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Author Topic: Hi - Colleen here - New hobby beekeeper from the Ozarks  (Read 1799 times)
baudercook
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« on: April 24, 2007, 10:31:23 AM »

Hi,  I am brand new to beekeeping.  My husband and I left the big city of Atlanta a year ago and moved out to the Ozarks, where we are enjoying the peace and quiet, oak forest and garden.  I am a webmaster by day and have lots of hobbies the rest of the time.  

I installed my first package of bees yesterday. Wow, the first time to use any of the equipment was truly daunting.  It was the first time I had ever seen a queen cage and I couldn't figure out how to remove the cork - so unprepared!  I did ream it out a bit.  Then there were hundreds of bees left in the cage.  So, I worried about them all night.  This morning I went out and found that the bees at chewed down to the candy in the queen cage and I managed to brush the bees that were congregated outside the cage into the hive.  Now, I think they are settling in.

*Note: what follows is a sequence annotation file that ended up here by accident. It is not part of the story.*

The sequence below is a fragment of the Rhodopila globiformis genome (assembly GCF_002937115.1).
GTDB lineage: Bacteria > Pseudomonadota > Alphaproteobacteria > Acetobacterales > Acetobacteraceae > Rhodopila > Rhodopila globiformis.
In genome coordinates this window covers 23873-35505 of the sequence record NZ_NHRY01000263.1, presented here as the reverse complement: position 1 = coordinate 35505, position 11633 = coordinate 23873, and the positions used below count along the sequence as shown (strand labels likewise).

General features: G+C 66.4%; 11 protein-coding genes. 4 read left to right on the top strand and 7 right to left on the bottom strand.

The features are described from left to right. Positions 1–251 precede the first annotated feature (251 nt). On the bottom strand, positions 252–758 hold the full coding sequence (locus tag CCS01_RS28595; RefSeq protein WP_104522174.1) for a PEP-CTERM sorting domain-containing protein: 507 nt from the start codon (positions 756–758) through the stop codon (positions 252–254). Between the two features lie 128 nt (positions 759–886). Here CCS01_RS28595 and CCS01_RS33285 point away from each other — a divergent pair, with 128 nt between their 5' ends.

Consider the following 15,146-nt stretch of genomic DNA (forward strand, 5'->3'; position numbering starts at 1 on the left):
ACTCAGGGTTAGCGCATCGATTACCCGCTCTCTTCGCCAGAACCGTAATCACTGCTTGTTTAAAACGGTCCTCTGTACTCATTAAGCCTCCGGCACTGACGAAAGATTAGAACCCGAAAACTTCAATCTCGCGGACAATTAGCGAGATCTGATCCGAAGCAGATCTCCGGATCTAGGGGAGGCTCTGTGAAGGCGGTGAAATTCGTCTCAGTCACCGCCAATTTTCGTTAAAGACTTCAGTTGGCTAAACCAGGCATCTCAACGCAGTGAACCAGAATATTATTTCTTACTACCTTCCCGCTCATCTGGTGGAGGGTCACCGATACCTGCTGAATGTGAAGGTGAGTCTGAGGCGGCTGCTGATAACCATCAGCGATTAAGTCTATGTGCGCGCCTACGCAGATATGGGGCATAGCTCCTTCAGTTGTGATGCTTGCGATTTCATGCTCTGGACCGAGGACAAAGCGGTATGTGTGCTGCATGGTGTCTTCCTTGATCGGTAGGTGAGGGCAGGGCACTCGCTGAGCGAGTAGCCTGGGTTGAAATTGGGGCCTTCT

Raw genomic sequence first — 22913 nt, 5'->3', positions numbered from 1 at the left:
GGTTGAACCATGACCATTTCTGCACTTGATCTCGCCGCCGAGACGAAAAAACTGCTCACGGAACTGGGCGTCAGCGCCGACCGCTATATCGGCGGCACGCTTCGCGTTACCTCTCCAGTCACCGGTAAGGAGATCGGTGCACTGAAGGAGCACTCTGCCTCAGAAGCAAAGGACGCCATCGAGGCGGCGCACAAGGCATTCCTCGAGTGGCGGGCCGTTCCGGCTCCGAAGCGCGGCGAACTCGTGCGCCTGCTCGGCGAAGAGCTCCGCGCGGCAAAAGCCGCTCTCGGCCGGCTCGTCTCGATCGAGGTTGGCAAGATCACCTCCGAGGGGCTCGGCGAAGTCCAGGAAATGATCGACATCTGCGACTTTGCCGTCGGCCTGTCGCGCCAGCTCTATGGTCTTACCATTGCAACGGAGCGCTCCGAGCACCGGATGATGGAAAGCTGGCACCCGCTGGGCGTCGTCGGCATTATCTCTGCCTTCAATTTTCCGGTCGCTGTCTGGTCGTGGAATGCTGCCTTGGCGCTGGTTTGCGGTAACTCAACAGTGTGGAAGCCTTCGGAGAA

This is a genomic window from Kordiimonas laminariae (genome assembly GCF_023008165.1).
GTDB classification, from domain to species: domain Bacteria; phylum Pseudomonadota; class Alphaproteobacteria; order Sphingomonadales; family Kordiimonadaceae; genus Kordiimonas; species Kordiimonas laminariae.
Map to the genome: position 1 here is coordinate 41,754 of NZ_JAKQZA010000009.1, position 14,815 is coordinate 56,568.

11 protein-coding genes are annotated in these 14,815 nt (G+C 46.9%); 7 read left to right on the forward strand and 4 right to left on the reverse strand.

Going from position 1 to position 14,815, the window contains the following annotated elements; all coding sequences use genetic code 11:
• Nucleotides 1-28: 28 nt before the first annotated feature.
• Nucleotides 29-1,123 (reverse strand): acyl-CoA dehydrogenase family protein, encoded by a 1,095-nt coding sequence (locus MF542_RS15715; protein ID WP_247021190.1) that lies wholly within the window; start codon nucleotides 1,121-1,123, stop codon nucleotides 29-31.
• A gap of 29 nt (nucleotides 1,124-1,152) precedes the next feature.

So, the next question I have is, is there a technique to keep those dozen inquisitive bees from following you all the way back to the front door of your house?

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Cindi
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« Reply #1 on: April 24, 2007, 02:37:32 PM »

Colleen, welcome to our forum.  YOu will love your visits here, lots of wonderful people, giving wonderful advice.  Listen to the comments, many will follow.  Have a wonderful, beautiful day, good health wishes for all.  Cindi
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There are strange things done in the midnight sun by the men who moil for gold.  The Arctic trails have their secret tales that would make your blood run cold.  The Northern Lights have seen queer sights, but the queerest they ever did see, what the night on the marge of Lake Lebarge, I cremated Sam McGee.  Robert Service